Cataloochee Valley - North Carolina
Sparring Elk (late November 2010), Cataloochee Valley - Joe Kegley
Joe Kegley | E-Mail | Updated 11-27-2010
- Joe Kegley
Like Cades Cove, the Cataloochee Valley was a farming community before the land was purchased for the creation of the Great Smoky Mountains National Park back in the 1930's. A few historical homes remain, along with a church and a school house. Today this area in the Smoky Mountains National Park is known for its reintroduced elk and some very large trees on the Boogerman Trail.
The Cataloochee Valley area of the park has a first come/first serve campground. Bathrooms with running water and flushing toilets are located at the campground. In addition to the typical car camping, there is a group campground and an equestrian campground both of which need to be reserved. A ranger station is located on site. The closest motels are located in Maggie Valley.
Elk calf, Cataloochee- Joe Kegley
- Joe Kegley
The Great Smoky Mountain National Park consist of 800 square miles of Southern Appalachian mountains along the Tennessee/North Carolina border. Approximately 95% of the park is forested with about 25% of that area old-growth forest. Cataloochee Valley is only a small part of the park. The tallest tree in the eastern United States, a 187.5 ft White Pine (previously 207 ft tall before Hurricane Opal in 1995), is located in the Cataloochee area of the park off of the Boogerman trail.
Commonly observed wildlife in the Cataloochee area include elk, white-tailed deer, Wild Turkeys, and an occasional black bear.
The re-introduction of elk to the Great Smoky Mountains National Park began in 2001 with the addition of 25 elk from the Land Between the Lakes area of the TN/KY border. Another 27 elk from Canada were added in 2002. Most of the elk can be found in the Cataloochee Valley area. Starting in 2006, black bear relocation was initiated in the Cataloochee area during calving season (late May thru early July) to give the elk offspring a better chance of survival. Many of the bears find their way back in a couple of weeks and by that time the calves are on their feet and can escape predators.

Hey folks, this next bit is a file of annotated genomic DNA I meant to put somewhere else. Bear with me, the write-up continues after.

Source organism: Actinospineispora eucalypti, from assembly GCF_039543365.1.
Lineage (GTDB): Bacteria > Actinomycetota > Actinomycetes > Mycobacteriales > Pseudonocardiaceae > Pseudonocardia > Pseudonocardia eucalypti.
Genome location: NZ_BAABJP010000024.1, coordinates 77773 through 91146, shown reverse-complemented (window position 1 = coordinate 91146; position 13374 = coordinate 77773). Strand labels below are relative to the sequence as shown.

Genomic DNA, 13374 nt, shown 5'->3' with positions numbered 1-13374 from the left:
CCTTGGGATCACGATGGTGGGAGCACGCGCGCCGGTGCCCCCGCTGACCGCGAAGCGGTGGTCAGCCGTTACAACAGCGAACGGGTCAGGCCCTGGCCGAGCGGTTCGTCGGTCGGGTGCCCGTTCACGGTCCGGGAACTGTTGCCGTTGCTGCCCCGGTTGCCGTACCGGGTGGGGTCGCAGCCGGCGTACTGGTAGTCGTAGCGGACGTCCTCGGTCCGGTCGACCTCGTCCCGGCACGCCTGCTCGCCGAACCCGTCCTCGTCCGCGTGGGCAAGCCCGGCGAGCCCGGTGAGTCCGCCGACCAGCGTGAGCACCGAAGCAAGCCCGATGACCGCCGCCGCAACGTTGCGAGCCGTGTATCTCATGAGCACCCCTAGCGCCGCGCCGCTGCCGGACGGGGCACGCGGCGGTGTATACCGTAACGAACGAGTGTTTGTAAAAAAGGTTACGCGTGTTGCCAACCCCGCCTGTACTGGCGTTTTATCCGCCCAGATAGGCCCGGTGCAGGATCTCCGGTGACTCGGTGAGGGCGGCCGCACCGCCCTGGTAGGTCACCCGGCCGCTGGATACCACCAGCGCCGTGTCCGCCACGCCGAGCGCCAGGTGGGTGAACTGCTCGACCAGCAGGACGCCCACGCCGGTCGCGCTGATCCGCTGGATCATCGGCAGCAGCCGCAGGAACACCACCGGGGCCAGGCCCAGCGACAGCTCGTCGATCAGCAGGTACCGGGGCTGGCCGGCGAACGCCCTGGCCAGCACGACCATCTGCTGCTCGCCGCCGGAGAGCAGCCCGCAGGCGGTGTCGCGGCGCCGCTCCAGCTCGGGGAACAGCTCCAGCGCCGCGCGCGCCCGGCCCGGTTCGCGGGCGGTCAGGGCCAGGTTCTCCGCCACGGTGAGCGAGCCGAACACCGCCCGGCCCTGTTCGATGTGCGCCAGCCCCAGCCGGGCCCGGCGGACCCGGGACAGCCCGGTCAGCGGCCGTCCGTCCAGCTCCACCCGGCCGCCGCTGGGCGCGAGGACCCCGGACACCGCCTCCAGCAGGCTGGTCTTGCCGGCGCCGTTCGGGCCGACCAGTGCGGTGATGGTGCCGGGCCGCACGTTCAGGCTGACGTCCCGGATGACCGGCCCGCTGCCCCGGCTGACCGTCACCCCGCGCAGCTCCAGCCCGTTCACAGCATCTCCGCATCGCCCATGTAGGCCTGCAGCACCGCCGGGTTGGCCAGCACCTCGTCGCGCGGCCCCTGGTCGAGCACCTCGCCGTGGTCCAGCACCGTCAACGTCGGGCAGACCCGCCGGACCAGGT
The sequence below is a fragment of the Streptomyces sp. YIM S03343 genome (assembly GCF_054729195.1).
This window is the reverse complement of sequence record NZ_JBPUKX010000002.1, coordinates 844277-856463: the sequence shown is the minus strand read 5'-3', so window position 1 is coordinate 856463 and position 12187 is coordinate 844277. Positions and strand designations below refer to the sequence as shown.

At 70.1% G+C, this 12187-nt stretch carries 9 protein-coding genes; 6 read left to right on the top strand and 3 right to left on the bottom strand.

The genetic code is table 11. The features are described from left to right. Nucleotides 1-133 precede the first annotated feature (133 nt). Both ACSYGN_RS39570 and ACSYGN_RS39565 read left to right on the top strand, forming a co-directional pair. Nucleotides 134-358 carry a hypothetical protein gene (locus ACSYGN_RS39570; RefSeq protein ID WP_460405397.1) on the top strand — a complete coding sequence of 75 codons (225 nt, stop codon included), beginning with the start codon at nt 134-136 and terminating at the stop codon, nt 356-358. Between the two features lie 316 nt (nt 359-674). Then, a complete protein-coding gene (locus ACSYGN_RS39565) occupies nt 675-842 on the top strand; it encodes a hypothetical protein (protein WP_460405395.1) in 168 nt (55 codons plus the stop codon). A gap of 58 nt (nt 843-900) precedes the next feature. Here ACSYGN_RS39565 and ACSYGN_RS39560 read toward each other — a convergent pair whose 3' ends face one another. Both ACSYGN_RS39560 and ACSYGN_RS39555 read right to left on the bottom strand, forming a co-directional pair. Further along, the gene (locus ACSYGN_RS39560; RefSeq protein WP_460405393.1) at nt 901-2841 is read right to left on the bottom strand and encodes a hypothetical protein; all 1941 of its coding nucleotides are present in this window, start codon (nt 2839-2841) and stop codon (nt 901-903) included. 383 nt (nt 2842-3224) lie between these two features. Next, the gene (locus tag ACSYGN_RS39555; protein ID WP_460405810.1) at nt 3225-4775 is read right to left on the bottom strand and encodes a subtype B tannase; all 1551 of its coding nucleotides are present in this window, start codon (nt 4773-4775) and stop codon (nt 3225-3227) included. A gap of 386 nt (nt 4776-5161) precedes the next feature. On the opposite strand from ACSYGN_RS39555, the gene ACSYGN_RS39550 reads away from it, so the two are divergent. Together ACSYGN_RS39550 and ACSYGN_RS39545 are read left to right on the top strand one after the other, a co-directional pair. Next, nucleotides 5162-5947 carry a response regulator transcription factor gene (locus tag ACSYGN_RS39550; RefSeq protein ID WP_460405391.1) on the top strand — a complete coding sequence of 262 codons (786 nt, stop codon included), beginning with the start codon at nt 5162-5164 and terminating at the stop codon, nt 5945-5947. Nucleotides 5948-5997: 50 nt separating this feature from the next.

Wild Turkey, Cataloochee
- Joe Kegley
Wilderness Experience Perspective
Like all areas in the Smokys, there are places of solitude and places of human congestion. If you want solitude I would suggest one of the hiking trails.
My favorite hiking trail in the area is the the Boogerman trail for the trees. The Rough Fork hiking trail is good for a nice easy somewhat flat hike (at least for a mile or two).
There is also the Little Cataloochee area that is off the mountain road going to Cosby. This area is rarely visited and actually has a church and a cabin off the Little Cataloochee trail. I have never encountered another person while hiking this trail.
You will not be alone in the main Cataloochee Valley area, though it's not nearly as crowded as Cades Cove and most folks are very courteous. Try one of the many hiking trails in the area for a quiter experience.
From personal experience the best time for viewing Wild Turkey is in the morning. Deer and black bear are seen only occasionally.
Elk can be seen everyday, especially in the evening. The elk come into the fields to graze 1-2 hours before dusk. A good spot for the large bulls is the barn next to the ranger station. The grass in front of the barn is a domestic lawn species and apparently very appealing to the large bulls.
One important note about the elk, many of the adults have ear tags and radio collars. Rarely have I found an elk in a position that makes cloning out the added jewelry in photoshop easy. Look for the non-tagged elk.
Also note that if you are wanting to see a large rack on a male, spring is not the time to come. Elk shed their antlers during the late winter and early spring. A better time for large racks is late summer and throughout the fall. For rutting behavior (sparring and bugle calls) try late September and October. I was even able to observe some sparring elk during late November, though that is a little late for that behavior at Cataloochee.
Young Elk Bull, Cataloochee- Joe Kegley
- Camping Equipment - should you wish to camp at the park campground next to Cataloochee Creek.
- Neoprene hunting boots - handy for walking in fields during the early morning dew.
Location and Points of Interest
Cataloochee Valley Map (Google interactive map)
left double click to zoom in
right double click to zoom out
click and drag to move
hover over markers to see descriptions
- http://www.nps.gov/grsm/ - Great Smoky Mountains National Park from the National Park Service web site.
- http://www.friendsofthesmokies.org/ - a non-profit organization that assists the National Park Service in its mission to preserve and protect Great Smoky Mountains National Park by raising funds and public awareness, and by providing volunteers for needed projects.
Cataloochee Valley ... a nature, wildlife, and photography perspective.